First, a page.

Discrepancies Found Between NPS and WoMI Scores

Customer Experience
Customer Experience
By including an addendum to NPS' 'likelihood to recommend' question, companies could paint a more accurate picture of their detractors.

For companies looking to calculate their brand's overall loyalty score, most turn to Net Promoter Score (NPS), as this metric has become standard over the past decade. NPS enables businesses to measure their biggest promoters or fans as compared to their greatest detractors by asking one simple question: On a zero-to-10 scale, how likely would you be to recommend this company? However, as ForeSee highlights in its latest research, one question may not be enough to accurately gauge where marketing should invest its budget.

According to "The Word of Mouth Index: Top 100 Brand Edition" report, ForeSee's Word of Mouth Index (WoMI) benchmark study that explores the customer loyalty scores for the top 100 U.S. Brands, NPS typically overestimates detractor behavior. In many instances, those who qualify as detractors under NPS-those who rate their likelihood to recommend between one and six-are actually neutral toward the brand itself. Many, in fact, are even advocates for the company, but simply do not rank themselves as fervent recommenders. In lieu of this discovery, ForeSee suggests asking one more question to assess both ends of the customer spectrum: How likely are you to discourage others from doing business with this company?

Traditionally, NPS only subtracts detractors (scores 1-6) from promoters (9s and 10s). However, using the WoMI, brands calculate their loyalty score by subtracting those who would discourage others from doing business with the company (9s and 10s) from those who would recommend the brand (9s and 10s). To calculate the NPS overstatement of detractors, researchers subtracted discouragers from promoters then divided by those who qualified as top detractors. The following statistics highlight some significant discrepancies between NPS and WoMI scores:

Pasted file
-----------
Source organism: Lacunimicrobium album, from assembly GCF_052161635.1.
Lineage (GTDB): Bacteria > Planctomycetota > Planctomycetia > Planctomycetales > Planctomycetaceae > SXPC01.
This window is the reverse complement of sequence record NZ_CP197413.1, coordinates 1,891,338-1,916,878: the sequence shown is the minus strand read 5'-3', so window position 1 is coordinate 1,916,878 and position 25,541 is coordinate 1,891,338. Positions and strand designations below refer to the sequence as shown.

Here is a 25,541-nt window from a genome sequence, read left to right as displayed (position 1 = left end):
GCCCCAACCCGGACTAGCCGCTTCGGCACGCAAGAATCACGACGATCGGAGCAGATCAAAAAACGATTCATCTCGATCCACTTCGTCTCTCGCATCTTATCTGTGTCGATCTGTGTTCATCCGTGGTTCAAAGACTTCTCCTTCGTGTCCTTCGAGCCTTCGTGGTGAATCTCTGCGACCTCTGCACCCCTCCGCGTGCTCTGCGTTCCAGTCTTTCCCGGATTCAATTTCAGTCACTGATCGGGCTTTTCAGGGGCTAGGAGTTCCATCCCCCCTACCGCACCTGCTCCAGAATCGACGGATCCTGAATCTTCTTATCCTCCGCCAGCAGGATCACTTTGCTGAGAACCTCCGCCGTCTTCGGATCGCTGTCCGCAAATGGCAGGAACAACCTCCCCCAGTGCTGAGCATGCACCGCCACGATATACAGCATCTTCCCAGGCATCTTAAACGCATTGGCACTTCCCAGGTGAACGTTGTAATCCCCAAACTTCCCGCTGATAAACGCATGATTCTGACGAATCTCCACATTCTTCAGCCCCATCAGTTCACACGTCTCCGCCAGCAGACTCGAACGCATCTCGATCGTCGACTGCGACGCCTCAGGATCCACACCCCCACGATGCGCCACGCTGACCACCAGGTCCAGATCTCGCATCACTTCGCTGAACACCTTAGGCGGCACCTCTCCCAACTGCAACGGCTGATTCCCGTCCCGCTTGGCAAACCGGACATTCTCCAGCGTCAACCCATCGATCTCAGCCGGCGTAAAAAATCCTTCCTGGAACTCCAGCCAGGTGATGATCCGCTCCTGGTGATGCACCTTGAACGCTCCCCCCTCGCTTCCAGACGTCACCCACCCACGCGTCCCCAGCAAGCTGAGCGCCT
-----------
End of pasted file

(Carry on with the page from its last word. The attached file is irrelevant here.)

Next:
• On average, NPS overstates detractors by 299 percent among the top 100 brands.
  • Financial services companies saw one of the largest discrepancies in NPS calculations, as Visa's scores overstated detractors by 1,450 percent and Goldman Sachs' scores overstated detractors by 53 percent, resulting in an average overstatement of 527 percent throughout the industry.
  • The consumer packaged goods industry saw an average NPS overstatement of 399 percent, with Heinz (1,700 percent) and Danone (-8 percent) representing the two extremes.
  • Computers and electronics also saw a high overstatement average of 264 percent, ranging from Samsung (1,050 percent) to IBM (64 percent).
  • Retail's average overstatement came in at 222 percent, with H&M (533 percent) and Burberry (-8 percent bookending the extremes within the industry.
  • For Apple, NPS overstates detractors by 57 percent at the store level-225 percent at the brand level-meaning the company is likely to invest money in contacting 11 percent of its supposed detractors, while only 7 percent are true detractors according to the WoMI. Ultimately, this results in the potential loss of millions of dollars spent on reconnecting with those who were never a threat to the bottom line in the first place.

Key takeaway: When looking at loyalty, companies must recognize that there's no such thing as black and white. While there're certainly those customers who strongly advocate or discourage particular brands, there're many indifferent consumers who don't quite fit one extreme or the other. They may have had a wonderful brand experience, but not all are eager to share every little detail of their day-to-day lives (no matter how social media may make us think otherwise). Companies must look to both those who strongly support the brand and those who adamantly discourage others, and then use this data to assess their overall performance. If the results are not up to par with the brand's standards or goals, these statistics will help guide further research to assess what they're doing right, what they're doing wrong, and how they can go about improving the customer experience in the future. Scoring systems act as a learning tool, and brands must simply use the information generated to fuel their understanding of the customer experience to help boost overall satisfaction.